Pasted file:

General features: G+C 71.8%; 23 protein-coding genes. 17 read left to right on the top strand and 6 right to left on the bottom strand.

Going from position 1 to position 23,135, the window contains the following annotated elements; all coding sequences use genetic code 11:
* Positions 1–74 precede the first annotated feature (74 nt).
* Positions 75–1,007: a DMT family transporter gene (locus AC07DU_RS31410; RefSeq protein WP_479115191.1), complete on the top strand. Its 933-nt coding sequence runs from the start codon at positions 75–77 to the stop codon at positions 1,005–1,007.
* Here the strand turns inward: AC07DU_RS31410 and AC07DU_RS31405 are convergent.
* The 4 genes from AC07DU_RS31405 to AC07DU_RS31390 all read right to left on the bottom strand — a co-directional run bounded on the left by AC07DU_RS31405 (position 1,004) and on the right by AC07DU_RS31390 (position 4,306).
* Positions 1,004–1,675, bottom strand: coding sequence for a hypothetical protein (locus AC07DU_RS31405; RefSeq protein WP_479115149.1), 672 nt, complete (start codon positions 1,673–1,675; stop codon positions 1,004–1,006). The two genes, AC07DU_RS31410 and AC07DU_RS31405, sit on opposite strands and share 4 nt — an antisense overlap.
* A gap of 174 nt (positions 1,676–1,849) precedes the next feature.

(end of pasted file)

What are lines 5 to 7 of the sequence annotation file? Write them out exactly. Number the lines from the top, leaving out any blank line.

* Here the strand turns inward: AC07DU_RS31410 and AC07DU_RS31405 are convergent.
* The 4 genes from AC07DU_RS31405 to AC07DU_RS31390 all read right to left on the bottom strand — a co-directional run bounded on the left by AC07DU_RS31405 (position 1,004) and on the right by AC07DU_RS31390 (position 4,306).
* Positions 1,004–1,675, bottom strand: coding sequence for a hypothetical protein (locus AC07DU_RS31405; RefSeq protein WP_479115149.1), 672 nt, complete (start codon positions 1,673–1,675; stop codon positions 1,004–1,006). The two genes, AC07DU_RS31410 and AC07DU_RS31405, sit on opposite strands and share 4 nt — an antisense overlap.